Everything you need to know about Theresa May's Brexit speech

Everything you need to know about Theresa May's Brexit speech

Prime Minister Theresa May delivered her most substantive speech on the Government’s Brexit strategy since taking power six months ago.

What did the PM announce?

May clarified the Government stance on Brexit, saying the UK will leave the single market, and that she was prepared to quit the EU without a deal, rather than accept a “bad” one.

The PM said both Houses of Parliament would have a vote on any final deal done with Brussels, as she signalled the Government could take Britain out of the Customs Union.


May again stated that Britain would take back control of immigration and no longer be under the jurisdiction of the European Court of Justice after leaving the EU.

What would happen if Parliament rejected a deal?

May left it unclear whether such a vote would mean the UK staying in the EU, or leaving without a trade agreement in place.

What tone did the PM strike?

Friendly, but threatening. May stressed that the UK wanted to remain on close terms with the EU after Brexit, but warned of the consequences if the EU tried to “punish” Britain as an example to other countries.

Theresa May
May speaking today at Lancaster House (Kirsty Wigglesworth/AP)

“I know there are some voices calling for a punitive deal that punishes Britain and discourages other countries from taking the same path. That would be an act of calamitous self-harm for the countries of Europe,” May said, as she implied the UK could retaliate by under-cutting EU tax rates to attract investment.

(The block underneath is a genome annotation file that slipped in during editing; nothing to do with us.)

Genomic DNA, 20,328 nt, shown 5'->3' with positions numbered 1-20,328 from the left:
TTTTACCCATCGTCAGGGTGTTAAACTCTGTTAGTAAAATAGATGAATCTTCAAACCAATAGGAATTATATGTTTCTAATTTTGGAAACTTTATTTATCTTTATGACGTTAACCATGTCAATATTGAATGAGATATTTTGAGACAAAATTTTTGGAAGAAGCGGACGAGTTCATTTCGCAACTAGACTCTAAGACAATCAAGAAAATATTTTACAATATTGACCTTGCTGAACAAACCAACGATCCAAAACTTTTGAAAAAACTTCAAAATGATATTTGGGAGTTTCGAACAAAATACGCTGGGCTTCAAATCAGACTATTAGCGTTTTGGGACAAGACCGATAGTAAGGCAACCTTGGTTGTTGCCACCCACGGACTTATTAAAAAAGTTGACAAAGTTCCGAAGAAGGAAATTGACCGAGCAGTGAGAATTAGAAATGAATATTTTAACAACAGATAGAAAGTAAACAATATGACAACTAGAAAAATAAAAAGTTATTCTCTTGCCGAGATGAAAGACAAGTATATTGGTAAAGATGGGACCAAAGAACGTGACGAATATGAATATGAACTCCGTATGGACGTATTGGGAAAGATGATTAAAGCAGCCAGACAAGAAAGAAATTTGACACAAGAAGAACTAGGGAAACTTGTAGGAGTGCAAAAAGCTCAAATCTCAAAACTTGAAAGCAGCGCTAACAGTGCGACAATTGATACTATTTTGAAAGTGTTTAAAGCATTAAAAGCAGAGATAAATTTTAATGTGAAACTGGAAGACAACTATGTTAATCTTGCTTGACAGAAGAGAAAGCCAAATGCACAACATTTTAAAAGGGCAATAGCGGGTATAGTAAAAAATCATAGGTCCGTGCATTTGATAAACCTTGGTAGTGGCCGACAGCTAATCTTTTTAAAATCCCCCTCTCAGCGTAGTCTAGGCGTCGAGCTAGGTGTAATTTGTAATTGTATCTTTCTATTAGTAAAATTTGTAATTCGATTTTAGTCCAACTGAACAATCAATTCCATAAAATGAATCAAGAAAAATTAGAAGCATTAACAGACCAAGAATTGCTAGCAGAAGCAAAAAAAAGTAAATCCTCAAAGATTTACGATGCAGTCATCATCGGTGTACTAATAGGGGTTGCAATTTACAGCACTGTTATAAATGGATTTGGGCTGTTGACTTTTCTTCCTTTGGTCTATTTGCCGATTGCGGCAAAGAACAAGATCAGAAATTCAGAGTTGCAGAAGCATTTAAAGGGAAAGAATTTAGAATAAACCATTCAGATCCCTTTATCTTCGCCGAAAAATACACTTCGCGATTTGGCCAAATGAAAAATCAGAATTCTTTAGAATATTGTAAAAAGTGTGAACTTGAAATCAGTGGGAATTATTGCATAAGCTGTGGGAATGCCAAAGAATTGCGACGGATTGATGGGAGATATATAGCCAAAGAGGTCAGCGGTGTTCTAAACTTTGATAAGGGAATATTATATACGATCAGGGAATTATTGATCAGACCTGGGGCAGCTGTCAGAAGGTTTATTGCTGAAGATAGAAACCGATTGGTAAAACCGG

How did the money markets react?

They were glad some clarity had finally been brought to the Government position, and responded well with the pound soaring more than 2% to over 1.23 US dollars, after it had slumped below 1.20 in recent days. Much of the surge appeared to come after May said MPs and peers will be given the final say on any Brexit deal. The UK currency was also up 1.5% against the euro at 1.152.

How did Europe take it?

Not very well. President of the European Council Donald Tusk tweeted: “Sad process, surrealistic times but at least more realistic announcement on #Brexit. EU27 united and ready to negotiate after Art. 50.”

One German MEP accused May of “bluntly making fun of her electorate”. Jan Philipp Albrecht, a Green MEP for northern Germany, tweeted: “#May: Go f*** yourself EU but please don’t let us down. *whine* *whine*”

Kathleen Van Brempt, a Belgian socialist, tweeted: “The European Union is not a menu where the #UK can freely pick and choose to their liking. #Brexit.”

Swedish Moderate MEP Christofer Fjellner wrote: “UK leaving the single market will come at a large cost. Negotiating new free trade deals with others to compensate won’t be any easy task!”

What happens next?

May returning to 10 Downing Street after her speech
Article 50 will probably be triggered by the end of March (Stefan Rousseau/PA)

The Supreme Court is set to announce its ruling on whether the PM or Parliament has the final say on triggering Article 50 of the Lisbon Treaty which formally starts the two-year withdrawal negotiations with the EU.

May has stated she intends to invoke Article 50 by the end of March.